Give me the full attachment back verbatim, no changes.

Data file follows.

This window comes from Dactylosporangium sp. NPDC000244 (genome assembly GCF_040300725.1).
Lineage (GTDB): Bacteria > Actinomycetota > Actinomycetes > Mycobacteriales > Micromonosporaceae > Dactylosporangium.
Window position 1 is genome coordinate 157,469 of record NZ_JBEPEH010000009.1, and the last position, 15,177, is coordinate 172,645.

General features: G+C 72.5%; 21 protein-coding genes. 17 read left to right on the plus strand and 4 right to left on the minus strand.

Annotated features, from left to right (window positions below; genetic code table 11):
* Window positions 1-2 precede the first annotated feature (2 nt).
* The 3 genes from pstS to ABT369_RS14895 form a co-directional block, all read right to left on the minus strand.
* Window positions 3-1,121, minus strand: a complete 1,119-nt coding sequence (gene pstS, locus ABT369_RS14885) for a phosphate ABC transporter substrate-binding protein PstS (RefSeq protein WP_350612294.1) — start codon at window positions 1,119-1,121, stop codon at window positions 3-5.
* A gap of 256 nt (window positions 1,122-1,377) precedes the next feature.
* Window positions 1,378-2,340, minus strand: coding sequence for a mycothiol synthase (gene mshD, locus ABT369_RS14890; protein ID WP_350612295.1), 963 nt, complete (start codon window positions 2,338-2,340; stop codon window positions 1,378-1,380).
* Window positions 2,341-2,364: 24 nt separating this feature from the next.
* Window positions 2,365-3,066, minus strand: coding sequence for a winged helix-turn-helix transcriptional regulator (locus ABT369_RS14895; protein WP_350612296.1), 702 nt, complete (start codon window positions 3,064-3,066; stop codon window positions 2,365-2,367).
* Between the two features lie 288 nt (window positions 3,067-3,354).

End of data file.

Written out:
This window comes from Dactylosporangium sp. NPDC000244 (genome assembly GCF_040300725.1).
Lineage (GTDB): Bacteria > Actinomycetota > Actinomycetes > Mycobacteriales > Micromonosporaceae > Dactylosporangium.
Window position 1 is genome coordinate 157,469 of record NZ_JBEPEH010000009.1, and the last position, 15,177, is coordinate 172,645.

General features: G+C 72.5%; 21 protein-coding genes. 17 read left to right on the plus strand and 4 right to left on the minus strand.

Annotated features, from left to right (window positions below; genetic code table 11):
* Window positions 1-2 precede the first annotated feature (2 nt).
* The 3 genes from pstS to ABT369_RS14895 form a co-directional block, all read right to left on the minus strand.
* Window positions 3-1,121, minus strand: a complete 1,119-nt coding sequence (gene pstS, locus ABT369_RS14885) for a phosphate ABC transporter substrate-binding protein PstS (RefSeq protein WP_350612294.1) — start codon at window positions 1,119-1,121, stop codon at window positions 3-5.
* A gap of 256 nt (window positions 1,122-1,377) precedes the next feature.
* Window positions 1,378-2,340, minus strand: coding sequence for a mycothiol synthase (gene mshD, locus ABT369_RS14890; protein ID WP_350612295.1), 963 nt, complete (start codon window positions 2,338-2,340; stop codon window positions 1,378-1,380).
* Window positions 2,341-2,364: 24 nt separating this feature from the next.
* Window positions 2,365-3,066, minus strand: coding sequence for a winged helix-turn-helix transcriptional regulator (locus ABT369_RS14895; protein WP_350612296.1), 702 nt, complete (start codon window positions 3,064-3,066; stop codon window positions 2,365-2,367).
* Between the two features lie 288 nt (window positions 3,067-3,354).